Amazon has criticized Reliance’s takeover of Future stores as a “fraud” in Indian newspaper ads

NEW DELHI, March 15 (Reuters) – Amazon.com launched an offensive in its bitter dispute with two Indian retailers, accusing them of fraud in Indian newspaper ads on Tuesday after Reliance Industries. (RELI.NS) Suddenly acquired many Future Retail (FRTL.NS) stores.

Amazon is competing in the planned $3.4 billion sale of Future Group’s retail assets to Reliance, which was first announced in 2020, and the case is currently before the Indian Supreme Court.

Sources told Reuters that Reliance, India’s largest conglomerate and retailer run by the country’s richest man, began seizing prized real estate in maximum stealth on February 25 when its employees appeared at several of the largest futures stores to take control. Read more

Register now to get free unlimited access to Reuters.com

In advertisements titled “Public Notice” in major Indian newspapers on Tuesday, Amazon said: “These actions were carried out in a covert manner by manipulating the constitutional courts of India.”

Future and Reliance did not immediately respond to a request for comment.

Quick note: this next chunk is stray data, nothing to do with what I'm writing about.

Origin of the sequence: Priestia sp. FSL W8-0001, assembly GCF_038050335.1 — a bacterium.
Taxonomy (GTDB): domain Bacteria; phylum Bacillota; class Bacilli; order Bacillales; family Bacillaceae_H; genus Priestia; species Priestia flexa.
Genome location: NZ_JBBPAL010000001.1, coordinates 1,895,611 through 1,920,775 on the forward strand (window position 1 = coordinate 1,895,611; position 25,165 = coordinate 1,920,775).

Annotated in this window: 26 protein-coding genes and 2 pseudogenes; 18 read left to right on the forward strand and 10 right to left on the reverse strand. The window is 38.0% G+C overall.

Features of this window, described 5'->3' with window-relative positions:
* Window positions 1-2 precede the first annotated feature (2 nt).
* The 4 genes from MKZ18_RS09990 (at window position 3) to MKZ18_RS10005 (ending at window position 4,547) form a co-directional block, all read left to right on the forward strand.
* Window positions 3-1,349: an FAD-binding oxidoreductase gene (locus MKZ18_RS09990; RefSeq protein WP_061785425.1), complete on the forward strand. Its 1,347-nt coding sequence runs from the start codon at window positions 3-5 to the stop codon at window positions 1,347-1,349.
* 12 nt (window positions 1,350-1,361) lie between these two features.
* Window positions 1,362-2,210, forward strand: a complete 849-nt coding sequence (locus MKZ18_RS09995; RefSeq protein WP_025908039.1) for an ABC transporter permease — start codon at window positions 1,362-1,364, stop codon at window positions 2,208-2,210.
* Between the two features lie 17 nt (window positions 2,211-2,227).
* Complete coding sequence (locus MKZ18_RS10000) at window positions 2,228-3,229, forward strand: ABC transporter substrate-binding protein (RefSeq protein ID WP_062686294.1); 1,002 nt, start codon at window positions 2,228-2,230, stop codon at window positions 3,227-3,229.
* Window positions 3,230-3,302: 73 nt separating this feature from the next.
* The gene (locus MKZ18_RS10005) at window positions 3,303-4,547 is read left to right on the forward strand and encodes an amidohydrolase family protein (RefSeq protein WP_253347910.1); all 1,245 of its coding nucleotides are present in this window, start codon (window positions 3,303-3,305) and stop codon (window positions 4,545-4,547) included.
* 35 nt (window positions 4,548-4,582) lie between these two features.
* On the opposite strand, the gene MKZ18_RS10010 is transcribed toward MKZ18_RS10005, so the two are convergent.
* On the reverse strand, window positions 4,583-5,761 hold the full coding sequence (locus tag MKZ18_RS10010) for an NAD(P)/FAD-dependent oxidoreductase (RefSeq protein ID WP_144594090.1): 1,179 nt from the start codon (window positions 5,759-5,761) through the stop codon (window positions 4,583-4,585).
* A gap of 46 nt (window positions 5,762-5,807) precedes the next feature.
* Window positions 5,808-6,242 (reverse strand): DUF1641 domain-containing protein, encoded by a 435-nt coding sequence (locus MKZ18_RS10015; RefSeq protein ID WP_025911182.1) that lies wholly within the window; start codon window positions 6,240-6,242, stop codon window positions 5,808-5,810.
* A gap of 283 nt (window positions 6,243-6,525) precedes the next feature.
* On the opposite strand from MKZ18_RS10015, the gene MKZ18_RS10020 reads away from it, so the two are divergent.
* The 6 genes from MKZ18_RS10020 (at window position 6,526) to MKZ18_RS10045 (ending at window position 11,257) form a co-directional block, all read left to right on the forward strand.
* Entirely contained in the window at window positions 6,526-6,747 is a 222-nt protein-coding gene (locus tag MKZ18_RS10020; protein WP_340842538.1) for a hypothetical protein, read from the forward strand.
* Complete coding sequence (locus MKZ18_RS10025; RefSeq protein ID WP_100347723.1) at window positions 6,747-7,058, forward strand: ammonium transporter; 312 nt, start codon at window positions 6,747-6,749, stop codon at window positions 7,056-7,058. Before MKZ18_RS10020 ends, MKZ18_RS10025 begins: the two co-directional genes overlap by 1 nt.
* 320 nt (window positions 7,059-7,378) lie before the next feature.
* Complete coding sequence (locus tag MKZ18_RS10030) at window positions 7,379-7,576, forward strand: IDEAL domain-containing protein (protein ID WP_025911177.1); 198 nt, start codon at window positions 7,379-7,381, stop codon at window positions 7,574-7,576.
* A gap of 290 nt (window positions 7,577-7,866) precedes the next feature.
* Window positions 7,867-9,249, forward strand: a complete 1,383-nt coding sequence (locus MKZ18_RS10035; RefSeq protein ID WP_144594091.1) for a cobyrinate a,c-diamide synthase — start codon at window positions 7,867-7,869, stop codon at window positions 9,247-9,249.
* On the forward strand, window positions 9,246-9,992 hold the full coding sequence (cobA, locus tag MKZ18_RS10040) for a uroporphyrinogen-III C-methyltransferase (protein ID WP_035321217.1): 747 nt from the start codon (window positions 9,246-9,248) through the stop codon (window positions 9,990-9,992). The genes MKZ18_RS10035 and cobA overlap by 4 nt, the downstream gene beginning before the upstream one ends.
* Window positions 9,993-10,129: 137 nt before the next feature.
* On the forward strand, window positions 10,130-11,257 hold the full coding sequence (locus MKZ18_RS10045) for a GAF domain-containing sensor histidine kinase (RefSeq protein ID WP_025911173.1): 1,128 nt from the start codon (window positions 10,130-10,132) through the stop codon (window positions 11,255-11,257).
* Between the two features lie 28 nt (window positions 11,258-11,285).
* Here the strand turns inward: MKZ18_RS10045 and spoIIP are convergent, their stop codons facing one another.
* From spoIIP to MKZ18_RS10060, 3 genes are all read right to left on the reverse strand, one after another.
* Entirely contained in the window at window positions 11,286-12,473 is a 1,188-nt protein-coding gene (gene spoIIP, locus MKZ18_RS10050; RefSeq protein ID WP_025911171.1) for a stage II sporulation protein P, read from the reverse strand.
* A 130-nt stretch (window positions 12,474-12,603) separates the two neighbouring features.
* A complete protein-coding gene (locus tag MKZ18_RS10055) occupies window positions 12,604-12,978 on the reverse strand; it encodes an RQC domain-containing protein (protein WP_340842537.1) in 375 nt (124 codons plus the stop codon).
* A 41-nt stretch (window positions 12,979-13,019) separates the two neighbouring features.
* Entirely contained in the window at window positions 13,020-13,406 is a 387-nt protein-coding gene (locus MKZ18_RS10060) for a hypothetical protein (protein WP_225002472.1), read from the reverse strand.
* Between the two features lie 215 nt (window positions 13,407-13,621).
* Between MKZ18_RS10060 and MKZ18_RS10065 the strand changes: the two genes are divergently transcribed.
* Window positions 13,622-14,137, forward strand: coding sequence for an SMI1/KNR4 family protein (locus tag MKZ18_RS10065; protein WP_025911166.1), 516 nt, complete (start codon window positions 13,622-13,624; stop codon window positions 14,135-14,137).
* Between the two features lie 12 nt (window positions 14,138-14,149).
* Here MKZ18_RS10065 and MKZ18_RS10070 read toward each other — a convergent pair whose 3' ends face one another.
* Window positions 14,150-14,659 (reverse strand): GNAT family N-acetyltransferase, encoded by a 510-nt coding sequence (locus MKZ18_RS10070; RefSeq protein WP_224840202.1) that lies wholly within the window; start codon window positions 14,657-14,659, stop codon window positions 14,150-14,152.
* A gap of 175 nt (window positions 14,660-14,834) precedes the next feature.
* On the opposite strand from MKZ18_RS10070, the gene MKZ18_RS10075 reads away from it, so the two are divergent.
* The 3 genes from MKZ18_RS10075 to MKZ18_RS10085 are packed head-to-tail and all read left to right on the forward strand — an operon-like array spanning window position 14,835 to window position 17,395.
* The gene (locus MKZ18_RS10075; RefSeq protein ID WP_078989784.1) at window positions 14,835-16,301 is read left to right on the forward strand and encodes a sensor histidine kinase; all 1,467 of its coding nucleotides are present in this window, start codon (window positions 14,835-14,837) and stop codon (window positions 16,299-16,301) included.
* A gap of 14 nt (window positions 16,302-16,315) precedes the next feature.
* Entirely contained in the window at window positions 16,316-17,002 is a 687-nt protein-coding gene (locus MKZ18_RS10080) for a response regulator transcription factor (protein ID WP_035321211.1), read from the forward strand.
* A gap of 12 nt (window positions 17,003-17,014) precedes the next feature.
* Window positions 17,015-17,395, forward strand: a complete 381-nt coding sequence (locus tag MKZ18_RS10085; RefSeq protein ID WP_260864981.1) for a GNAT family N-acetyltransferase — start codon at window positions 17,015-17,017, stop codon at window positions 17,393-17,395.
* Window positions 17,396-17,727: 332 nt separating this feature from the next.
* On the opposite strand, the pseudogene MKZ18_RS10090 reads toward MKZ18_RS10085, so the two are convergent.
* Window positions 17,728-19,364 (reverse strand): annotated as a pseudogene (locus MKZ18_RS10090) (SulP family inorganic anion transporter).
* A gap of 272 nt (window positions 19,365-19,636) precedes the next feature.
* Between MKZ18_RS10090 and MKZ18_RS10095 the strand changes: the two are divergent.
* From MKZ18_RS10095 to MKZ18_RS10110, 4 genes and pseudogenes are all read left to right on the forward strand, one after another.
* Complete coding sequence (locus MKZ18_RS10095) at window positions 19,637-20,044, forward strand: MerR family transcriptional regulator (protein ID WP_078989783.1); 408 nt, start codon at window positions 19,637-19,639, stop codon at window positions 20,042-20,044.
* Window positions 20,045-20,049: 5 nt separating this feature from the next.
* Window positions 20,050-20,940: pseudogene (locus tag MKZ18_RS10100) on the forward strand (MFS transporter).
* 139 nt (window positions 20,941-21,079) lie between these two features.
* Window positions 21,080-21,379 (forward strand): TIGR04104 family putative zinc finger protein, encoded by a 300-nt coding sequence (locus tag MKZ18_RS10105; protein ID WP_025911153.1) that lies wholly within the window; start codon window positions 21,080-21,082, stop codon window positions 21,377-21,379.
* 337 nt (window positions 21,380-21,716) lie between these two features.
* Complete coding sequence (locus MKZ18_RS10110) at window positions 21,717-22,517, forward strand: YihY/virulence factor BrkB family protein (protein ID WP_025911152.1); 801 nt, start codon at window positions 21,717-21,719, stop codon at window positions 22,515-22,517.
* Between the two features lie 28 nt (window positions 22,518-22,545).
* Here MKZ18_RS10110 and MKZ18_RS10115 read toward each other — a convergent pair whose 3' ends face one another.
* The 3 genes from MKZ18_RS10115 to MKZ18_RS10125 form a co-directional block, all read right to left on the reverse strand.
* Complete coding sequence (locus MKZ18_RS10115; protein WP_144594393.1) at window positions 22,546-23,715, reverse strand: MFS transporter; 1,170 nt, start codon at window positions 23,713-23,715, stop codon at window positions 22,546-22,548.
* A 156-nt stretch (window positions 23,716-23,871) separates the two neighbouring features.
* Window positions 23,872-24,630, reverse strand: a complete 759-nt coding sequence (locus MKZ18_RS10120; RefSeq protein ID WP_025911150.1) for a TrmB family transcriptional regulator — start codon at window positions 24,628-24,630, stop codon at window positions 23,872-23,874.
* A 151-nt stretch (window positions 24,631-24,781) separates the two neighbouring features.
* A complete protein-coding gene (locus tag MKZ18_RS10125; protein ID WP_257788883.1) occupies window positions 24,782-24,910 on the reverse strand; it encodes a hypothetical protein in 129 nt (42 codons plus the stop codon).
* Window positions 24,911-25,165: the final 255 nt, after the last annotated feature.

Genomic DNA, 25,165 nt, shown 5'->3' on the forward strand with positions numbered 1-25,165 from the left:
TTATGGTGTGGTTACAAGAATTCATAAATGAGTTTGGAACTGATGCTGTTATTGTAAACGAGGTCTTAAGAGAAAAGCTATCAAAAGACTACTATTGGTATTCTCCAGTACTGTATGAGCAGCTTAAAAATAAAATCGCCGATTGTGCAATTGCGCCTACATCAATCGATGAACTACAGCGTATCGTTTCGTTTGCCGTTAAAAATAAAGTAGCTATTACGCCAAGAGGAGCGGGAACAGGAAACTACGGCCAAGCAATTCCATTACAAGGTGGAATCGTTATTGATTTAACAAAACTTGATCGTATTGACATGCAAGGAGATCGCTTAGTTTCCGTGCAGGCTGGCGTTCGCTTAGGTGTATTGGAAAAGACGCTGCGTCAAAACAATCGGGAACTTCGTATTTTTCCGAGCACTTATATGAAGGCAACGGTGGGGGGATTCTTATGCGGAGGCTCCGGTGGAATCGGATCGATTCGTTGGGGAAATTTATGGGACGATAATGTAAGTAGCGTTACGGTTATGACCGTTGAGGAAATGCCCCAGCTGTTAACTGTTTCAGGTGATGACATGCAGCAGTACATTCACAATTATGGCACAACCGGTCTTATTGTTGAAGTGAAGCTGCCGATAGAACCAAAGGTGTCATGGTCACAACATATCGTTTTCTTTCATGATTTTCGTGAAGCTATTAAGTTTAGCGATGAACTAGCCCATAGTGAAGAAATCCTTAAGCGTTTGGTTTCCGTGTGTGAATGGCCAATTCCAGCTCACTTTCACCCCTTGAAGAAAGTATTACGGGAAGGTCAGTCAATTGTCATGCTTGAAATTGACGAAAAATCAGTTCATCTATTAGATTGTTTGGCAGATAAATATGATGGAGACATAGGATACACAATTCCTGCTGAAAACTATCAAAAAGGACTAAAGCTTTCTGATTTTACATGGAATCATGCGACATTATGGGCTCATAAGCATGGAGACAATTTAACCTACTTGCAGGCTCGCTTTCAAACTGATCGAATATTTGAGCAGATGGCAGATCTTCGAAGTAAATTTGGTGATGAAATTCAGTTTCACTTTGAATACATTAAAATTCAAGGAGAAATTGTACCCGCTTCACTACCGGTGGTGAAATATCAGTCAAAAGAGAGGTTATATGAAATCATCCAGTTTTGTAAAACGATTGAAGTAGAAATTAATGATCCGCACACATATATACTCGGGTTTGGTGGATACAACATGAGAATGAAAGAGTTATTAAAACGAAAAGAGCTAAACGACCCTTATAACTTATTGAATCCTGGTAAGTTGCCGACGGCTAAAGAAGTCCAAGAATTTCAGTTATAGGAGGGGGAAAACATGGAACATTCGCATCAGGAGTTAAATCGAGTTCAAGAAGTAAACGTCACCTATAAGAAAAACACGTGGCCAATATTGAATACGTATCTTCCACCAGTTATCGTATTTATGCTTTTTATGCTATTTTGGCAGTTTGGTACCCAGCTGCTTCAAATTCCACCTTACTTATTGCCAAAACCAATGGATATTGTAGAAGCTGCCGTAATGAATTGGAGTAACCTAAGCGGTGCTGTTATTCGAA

Amazon’s public outcry comes even though on March 3 it offered to hold talks. The ongoing talks have raised hopes of resolving the dispute. Read more

Future said in filings this month that it cannot pay rent at many outlets due to its troubled financial position and that Reliance, which has acquired several leases, has issued it termination notices.

Amazon is concerned that Reliance will continue to acquire its Future stores even as talks continue, according to a source with direct knowledge of the matter who was not authorized to speak to the media and who declined to be identified.

See also  Elon Musk tweeted that he confronted Bill Gates about short selling Tesla

The source added that the newspaper’s announcements are meant to alert all stakeholders, including Future lenders, that the transfer of assets to Reliance is prohibited by law.

Register now to get free unlimited access to Reuters.com

(Report) Submitted by Aditya Kalra and Abhirop Roy; Editing by Edwina Gibbs

Our criteria: Thomson Reuters Trust Principles.

Leave a Reply

Your email address will not be published.